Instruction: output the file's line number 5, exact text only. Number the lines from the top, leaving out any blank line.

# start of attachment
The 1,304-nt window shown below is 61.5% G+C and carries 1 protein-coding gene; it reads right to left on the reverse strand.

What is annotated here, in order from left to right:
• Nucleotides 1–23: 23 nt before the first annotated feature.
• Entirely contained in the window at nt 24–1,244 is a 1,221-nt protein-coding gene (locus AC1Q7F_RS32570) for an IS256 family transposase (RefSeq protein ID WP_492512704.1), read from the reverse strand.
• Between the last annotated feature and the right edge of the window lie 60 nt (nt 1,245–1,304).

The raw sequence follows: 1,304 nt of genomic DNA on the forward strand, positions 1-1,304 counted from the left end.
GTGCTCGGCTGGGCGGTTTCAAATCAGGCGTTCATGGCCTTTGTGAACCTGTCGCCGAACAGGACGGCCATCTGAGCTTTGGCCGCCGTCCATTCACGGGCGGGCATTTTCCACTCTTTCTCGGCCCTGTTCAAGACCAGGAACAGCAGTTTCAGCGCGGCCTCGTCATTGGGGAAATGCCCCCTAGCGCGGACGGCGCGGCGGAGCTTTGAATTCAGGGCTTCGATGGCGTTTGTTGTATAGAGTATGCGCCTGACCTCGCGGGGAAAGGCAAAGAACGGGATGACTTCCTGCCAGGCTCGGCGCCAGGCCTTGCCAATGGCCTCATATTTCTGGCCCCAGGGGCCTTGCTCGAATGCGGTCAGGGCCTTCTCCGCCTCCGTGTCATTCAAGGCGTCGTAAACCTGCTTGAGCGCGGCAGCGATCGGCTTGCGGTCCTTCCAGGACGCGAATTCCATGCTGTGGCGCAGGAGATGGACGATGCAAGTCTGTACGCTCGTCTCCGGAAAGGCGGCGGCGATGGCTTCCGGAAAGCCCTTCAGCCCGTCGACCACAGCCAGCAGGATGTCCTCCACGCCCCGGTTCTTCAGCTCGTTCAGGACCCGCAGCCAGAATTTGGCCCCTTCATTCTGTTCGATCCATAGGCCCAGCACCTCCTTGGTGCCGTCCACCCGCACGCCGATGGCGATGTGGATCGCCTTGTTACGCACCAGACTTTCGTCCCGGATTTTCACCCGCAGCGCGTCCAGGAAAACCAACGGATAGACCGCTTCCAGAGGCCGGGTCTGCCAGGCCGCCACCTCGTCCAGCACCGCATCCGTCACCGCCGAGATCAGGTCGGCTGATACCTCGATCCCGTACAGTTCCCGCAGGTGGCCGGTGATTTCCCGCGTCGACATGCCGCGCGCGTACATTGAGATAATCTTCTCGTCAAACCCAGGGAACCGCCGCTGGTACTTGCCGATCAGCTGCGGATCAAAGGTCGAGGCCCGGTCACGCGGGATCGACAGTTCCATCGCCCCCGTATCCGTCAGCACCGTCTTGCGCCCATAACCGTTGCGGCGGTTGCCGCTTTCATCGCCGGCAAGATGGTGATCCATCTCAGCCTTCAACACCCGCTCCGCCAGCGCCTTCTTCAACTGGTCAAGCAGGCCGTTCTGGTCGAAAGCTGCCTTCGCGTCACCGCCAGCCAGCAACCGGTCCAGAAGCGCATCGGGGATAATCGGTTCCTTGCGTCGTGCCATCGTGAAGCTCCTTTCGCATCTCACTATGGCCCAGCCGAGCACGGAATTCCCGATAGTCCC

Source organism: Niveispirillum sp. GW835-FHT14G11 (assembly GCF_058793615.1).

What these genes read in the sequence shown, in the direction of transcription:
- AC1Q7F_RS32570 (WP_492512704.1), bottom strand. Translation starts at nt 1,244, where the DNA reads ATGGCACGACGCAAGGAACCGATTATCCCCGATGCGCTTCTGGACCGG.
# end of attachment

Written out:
• Between the last annotated feature and the right edge of the window lie 60 nt (nt 1,245–1,304).